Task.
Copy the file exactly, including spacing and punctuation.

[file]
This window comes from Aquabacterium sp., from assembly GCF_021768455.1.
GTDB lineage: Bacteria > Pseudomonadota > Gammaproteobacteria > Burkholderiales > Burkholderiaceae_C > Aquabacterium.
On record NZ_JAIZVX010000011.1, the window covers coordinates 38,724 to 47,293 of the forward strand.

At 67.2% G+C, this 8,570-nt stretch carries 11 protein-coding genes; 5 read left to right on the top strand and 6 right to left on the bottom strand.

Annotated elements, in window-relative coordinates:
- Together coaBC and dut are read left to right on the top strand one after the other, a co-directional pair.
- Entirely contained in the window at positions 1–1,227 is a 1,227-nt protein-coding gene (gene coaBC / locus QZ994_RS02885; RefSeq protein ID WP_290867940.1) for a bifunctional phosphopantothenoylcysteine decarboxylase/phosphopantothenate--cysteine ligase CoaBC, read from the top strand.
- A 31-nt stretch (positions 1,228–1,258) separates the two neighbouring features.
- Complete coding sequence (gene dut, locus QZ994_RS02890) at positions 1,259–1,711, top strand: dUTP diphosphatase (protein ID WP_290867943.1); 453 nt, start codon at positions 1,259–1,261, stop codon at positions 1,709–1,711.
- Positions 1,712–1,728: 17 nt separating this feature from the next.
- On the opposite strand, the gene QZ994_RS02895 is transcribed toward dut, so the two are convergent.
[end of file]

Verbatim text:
This window comes from Aquabacterium sp., from assembly GCF_021768455.1.
GTDB lineage: Bacteria > Pseudomonadota > Gammaproteobacteria > Burkholderiales > Burkholderiaceae_C > Aquabacterium.
On record NZ_JAIZVX010000011.1, the window covers coordinates 38,724 to 47,293 of the forward strand.

At 67.2% G+C, this 8,570-nt stretch carries 11 protein-coding genes; 5 read left to right on the top strand and 6 right to left on the bottom strand.

Annotated elements, in window-relative coordinates:
- Together coaBC and dut are read left to right on the top strand one after the other, a co-directional pair.
- Entirely contained in the window at positions 1–1,227 is a 1,227-nt protein-coding gene (gene coaBC / locus QZ994_RS02885; RefSeq protein ID WP_290867940.1) for a bifunctional phosphopantothenoylcysteine decarboxylase/phosphopantothenate--cysteine ligase CoaBC, read from the top strand.
- A 31-nt stretch (positions 1,228–1,258) separates the two neighbouring features.
- Complete coding sequence (gene dut, locus QZ994_RS02890) at positions 1,259–1,711, top strand: dUTP diphosphatase (protein ID WP_290867943.1); 453 nt, start codon at positions 1,259–1,261, stop codon at positions 1,709–1,711.
- Positions 1,712–1,728: 17 nt separating this feature from the next.
- On the opposite strand, the gene QZ994_RS02895 is transcribed toward dut, so the two are convergent.